On Wednesday, July 29, HIMSS India Chapter provided written comments to National Health Authority (NHA) in response to the proposed National Digital Health Mission (NDHM) implementation based on National Digital Health Blueprint (NDHB) and subsequent NDHM stakeholder discussions held by NHA.…
Digital health is using technologies to help improve individuals’ health and wellness. These technologies include both hardware and software solutions and services, including telemedicine, web-based analysis, email, mobile phones and applications, text messages, wearable devices and clinic or remote monitoring sensors. Really it’s about applying digital transformation, through disruptive technologies and cultural change, to the healthcare sector. Digital health is a multi-disciplinary domain involving many stakeholders, including clinicians, researchers and scientists with a wide range of expertise in healthcare, engineering, social sciences, public health, health economics and data management.…
In India culturally, we follow sick care as it is driven out of fear, not preventive primary care. We generally do not visit hospitals and get our regular tests done until a Doctor has advised to further investigate our symptoms. Sometimes we keep delaying our visit to hospitals until the disease has taken over and symptoms are prevalent.…
By ambarish giliyar, @iamgiliyar
Telehealth and its play in Digital Healthcare
Telehealth is the use of digital information and communication technologies, such as mobile devices, Cloud, Fitness devices, Health devices & sensors, AI-powered Messaging & Chatbot systems and more, to access healthcare services remotely and manage healthcare. These may be technologies you use from home or that your Doctor uses to improve or support healthcare services.
This report was first published by Invest India, its been re-published here with the Author’s permission.
Digital Health: A Sunshine Industry
The COVID-19 pandemic has brought to the forefront the critical need for cutting-edge technological tools and innovation in the areas of public health, medicine and wellness. It has reopened the realm of ‘digital health’ in the policy and public discourse, with consumers increasingly looking at the wide canvas of wearable gadgets, mobile health apps and Artificial Intelligence (AI), as well as robotic carriers, sensors and to electronic records.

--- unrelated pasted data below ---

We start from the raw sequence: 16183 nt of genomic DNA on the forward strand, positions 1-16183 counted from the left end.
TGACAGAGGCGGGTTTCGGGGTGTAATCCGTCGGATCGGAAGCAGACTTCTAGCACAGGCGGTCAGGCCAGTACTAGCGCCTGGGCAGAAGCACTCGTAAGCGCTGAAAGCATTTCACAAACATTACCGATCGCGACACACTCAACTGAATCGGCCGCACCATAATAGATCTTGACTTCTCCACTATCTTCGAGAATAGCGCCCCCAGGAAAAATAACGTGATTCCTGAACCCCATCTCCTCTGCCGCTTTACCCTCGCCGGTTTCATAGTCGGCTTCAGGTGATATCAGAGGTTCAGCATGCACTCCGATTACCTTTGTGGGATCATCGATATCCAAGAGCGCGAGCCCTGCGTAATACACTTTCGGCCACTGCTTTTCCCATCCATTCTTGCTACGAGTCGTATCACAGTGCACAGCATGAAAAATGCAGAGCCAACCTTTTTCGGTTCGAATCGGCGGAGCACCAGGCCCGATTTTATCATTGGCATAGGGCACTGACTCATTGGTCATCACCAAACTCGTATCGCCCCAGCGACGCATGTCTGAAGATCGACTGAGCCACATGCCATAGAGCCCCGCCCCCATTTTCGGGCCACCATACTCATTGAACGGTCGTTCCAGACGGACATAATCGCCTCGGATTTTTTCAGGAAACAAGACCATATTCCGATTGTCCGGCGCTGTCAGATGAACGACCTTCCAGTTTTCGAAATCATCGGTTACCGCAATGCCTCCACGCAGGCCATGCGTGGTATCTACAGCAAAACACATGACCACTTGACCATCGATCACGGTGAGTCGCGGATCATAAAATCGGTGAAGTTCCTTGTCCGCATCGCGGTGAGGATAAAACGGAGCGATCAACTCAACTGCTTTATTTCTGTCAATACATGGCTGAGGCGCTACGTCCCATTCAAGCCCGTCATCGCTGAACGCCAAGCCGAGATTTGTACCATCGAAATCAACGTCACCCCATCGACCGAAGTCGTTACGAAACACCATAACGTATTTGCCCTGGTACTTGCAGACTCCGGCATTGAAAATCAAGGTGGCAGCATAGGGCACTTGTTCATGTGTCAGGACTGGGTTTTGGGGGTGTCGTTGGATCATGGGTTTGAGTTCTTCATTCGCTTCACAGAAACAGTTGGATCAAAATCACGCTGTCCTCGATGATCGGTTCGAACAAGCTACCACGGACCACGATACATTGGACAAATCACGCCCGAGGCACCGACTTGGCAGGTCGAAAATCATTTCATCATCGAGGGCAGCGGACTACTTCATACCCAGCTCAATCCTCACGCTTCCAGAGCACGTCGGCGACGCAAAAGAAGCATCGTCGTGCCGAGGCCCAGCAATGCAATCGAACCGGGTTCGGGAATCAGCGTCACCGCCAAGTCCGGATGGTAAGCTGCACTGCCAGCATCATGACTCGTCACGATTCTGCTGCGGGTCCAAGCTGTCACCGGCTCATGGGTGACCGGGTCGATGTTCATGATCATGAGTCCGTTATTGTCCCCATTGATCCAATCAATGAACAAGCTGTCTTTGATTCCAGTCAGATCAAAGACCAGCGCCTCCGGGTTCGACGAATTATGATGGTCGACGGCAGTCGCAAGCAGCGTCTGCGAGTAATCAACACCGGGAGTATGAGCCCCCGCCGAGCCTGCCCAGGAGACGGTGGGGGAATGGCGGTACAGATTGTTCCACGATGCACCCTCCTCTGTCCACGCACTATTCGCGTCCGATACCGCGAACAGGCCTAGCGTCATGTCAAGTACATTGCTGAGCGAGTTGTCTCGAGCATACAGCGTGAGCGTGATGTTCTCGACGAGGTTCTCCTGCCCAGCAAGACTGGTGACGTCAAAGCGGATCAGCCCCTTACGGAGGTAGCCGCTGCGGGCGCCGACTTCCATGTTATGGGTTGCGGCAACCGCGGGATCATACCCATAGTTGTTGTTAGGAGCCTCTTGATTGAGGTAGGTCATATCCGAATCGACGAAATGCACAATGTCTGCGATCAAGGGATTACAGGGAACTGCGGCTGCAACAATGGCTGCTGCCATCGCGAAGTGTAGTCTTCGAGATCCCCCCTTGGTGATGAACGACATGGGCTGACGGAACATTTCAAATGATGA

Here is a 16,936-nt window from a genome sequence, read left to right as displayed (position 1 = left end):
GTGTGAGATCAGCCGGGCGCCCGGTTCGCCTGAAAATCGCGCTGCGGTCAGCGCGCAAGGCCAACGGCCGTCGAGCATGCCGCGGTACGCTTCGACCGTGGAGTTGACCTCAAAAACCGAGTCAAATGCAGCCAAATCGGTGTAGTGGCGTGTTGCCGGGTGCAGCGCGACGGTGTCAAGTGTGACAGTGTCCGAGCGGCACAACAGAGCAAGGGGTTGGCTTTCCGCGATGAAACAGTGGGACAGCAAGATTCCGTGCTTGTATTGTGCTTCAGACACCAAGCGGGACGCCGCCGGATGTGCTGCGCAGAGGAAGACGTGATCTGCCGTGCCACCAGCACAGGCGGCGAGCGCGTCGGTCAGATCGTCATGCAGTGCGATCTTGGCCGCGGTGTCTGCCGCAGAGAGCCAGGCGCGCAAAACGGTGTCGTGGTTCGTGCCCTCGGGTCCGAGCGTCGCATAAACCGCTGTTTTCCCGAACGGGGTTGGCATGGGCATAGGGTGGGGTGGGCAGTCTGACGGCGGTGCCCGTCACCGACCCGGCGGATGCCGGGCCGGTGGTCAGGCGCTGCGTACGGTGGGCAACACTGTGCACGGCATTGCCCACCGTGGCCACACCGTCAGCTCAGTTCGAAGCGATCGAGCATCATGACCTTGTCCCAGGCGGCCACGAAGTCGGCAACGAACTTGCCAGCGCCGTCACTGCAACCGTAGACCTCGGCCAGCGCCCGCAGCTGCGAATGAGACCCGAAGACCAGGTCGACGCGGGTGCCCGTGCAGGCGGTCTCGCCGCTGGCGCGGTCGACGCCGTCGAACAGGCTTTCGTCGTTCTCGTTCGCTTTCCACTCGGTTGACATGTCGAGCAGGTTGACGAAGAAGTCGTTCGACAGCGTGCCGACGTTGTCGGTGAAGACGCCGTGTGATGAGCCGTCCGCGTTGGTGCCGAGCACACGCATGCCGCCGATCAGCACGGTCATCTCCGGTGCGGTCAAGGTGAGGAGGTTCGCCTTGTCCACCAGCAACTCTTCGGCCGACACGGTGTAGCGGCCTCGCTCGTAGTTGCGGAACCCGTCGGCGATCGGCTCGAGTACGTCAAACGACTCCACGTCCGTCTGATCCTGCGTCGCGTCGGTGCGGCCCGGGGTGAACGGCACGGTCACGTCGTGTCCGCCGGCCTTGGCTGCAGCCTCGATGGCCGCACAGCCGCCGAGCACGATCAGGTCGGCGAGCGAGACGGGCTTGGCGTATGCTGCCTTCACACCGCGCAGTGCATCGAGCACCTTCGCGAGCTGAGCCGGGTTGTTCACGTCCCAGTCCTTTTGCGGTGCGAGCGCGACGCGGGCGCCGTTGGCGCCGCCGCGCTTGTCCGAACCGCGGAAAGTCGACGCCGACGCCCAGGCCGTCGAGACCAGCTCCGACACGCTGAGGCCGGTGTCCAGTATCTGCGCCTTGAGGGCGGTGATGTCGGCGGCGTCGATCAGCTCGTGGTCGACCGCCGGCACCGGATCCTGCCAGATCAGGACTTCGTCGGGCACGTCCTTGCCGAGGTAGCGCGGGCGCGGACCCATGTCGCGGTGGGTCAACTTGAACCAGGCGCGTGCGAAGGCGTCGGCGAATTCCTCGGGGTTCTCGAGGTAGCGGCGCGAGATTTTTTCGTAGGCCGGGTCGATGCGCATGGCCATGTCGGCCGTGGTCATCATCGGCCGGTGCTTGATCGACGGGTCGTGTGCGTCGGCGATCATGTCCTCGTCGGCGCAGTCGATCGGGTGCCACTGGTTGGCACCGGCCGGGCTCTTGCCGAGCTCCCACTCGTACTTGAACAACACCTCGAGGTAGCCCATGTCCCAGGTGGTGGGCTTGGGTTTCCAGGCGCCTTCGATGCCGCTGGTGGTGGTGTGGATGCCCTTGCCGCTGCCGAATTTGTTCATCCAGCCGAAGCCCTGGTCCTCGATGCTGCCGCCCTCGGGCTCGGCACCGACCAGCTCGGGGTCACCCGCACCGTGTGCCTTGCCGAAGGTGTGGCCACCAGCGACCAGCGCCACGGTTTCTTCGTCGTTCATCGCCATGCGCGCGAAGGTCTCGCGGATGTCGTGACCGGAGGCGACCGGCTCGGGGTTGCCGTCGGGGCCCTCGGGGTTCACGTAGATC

The article was first published on the COVID-19 the India Story, and has been re-published here with the authors permission
The costs of the Covid-19 pandemic are well documented. The costs of the responses to the pandemic are yet to fully play out and could be equally devastating.
Lockdowns have varied nation to nation in intensity depending on the breadth of economy that was shut down. There have been millions more job losses than deaths to date. School and university disruptions, restriction of travel, unsettling of migrant labour, interrupted food and transport chains have all added to the burden. People have suffered other physical ill-health due to healthcare systems being focused solely on Covid-19. For example, delays in cancer diagnosis and heart disease may have led to otherwise preventable deaths.1…
During COVID-19 pandemic, terms like telehealth, telemedicine, remote-patient monitoring, virtual care and digital health are thrown around very commonly, though these terms have been around for years, but the recent situation is accelerating patient awareness and physician adoption of these technologies.…
Ministry of Civil Aviation, GoI (MoCA) Announces Exemptions for Drones for COVID-19 Response: Observations, Comments, Suggestions and Guidelines…